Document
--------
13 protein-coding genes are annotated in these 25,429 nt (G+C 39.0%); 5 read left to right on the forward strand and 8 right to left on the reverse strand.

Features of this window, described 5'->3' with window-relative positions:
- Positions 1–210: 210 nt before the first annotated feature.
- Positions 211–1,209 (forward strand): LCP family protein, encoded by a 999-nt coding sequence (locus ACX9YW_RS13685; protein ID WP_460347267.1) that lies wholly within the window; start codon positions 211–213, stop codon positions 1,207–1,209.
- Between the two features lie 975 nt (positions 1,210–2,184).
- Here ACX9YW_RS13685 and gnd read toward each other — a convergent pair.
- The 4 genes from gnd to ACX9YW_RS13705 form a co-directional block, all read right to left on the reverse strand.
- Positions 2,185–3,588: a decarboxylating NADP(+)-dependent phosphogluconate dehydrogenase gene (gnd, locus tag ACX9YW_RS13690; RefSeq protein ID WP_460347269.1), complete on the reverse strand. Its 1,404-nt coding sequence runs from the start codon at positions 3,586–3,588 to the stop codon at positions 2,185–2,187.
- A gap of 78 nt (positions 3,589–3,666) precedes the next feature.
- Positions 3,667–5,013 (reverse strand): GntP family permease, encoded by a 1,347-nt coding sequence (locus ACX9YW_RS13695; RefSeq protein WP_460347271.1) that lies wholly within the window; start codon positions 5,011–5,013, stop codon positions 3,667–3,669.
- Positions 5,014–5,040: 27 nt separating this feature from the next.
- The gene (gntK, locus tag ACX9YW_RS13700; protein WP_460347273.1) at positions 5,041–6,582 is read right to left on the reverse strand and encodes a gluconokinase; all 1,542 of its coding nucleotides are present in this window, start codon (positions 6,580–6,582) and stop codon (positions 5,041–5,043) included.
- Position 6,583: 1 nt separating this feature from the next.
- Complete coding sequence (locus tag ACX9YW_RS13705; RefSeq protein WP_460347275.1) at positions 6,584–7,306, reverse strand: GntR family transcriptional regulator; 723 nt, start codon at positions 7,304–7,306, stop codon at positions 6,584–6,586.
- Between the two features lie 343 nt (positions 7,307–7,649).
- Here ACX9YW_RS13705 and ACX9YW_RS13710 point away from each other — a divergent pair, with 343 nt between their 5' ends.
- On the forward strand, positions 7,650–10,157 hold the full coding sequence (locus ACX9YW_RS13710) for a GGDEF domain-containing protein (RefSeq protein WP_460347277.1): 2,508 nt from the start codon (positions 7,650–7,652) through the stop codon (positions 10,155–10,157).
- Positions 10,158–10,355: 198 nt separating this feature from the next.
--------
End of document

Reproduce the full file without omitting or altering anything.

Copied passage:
13 protein-coding genes are annotated in these 25,429 nt (G+C 39.0%); 5 read left to right on the forward strand and 8 right to left on the reverse strand.

Features of this window, described 5'->3' with window-relative positions:
- Positions 1–210: 210 nt before the first annotated feature.
- Positions 211–1,209 (forward strand): LCP family protein, encoded by a 999-nt coding sequence (locus ACX9YW_RS13685; protein ID WP_460347267.1) that lies wholly within the window; start codon positions 211–213, stop codon positions 1,207–1,209.
- Between the two features lie 975 nt (positions 1,210–2,184).
- Here ACX9YW_RS13685 and gnd read toward each other — a convergent pair.
- The 4 genes from gnd to ACX9YW_RS13705 form a co-directional block, all read right to left on the reverse strand.
- Positions 2,185–3,588: a decarboxylating NADP(+)-dependent phosphogluconate dehydrogenase gene (gnd, locus tag ACX9YW_RS13690; RefSeq protein ID WP_460347269.1), complete on the reverse strand. Its 1,404-nt coding sequence runs from the start codon at positions 3,586–3,588 to the stop codon at positions 2,185–2,187.
- A gap of 78 nt (positions 3,589–3,666) precedes the next feature.
- Positions 3,667–5,013 (reverse strand): GntP family permease, encoded by a 1,347-nt coding sequence (locus ACX9YW_RS13695; RefSeq protein WP_460347271.1) that lies wholly within the window; start codon positions 5,011–5,013, stop codon positions 3,667–3,669.
- Positions 5,014–5,040: 27 nt separating this feature from the next.
- The gene (gntK, locus tag ACX9YW_RS13700; protein WP_460347273.1) at positions 5,041–6,582 is read right to left on the reverse strand and encodes a gluconokinase; all 1,542 of its coding nucleotides are present in this window, start codon (positions 6,580–6,582) and stop codon (positions 5,041–5,043) included.
- Position 6,583: 1 nt separating this feature from the next.
- Complete coding sequence (locus tag ACX9YW_RS13705; RefSeq protein WP_460347275.1) at positions 6,584–7,306, reverse strand: GntR family transcriptional regulator; 723 nt, start codon at positions 7,304–7,306, stop codon at positions 6,584–6,586.
- Between the two features lie 343 nt (positions 7,307–7,649).
- Here ACX9YW_RS13705 and ACX9YW_RS13710 point away from each other — a divergent pair, with 343 nt between their 5' ends.
- On the forward strand, positions 7,650–10,157 hold the full coding sequence (locus ACX9YW_RS13710) for a GGDEF domain-containing protein (RefSeq protein WP_460347277.1): 2,508 nt from the start codon (positions 7,650–7,652) through the stop codon (positions 10,155–10,157).
- Positions 10,158–10,355: 198 nt separating this feature from the next.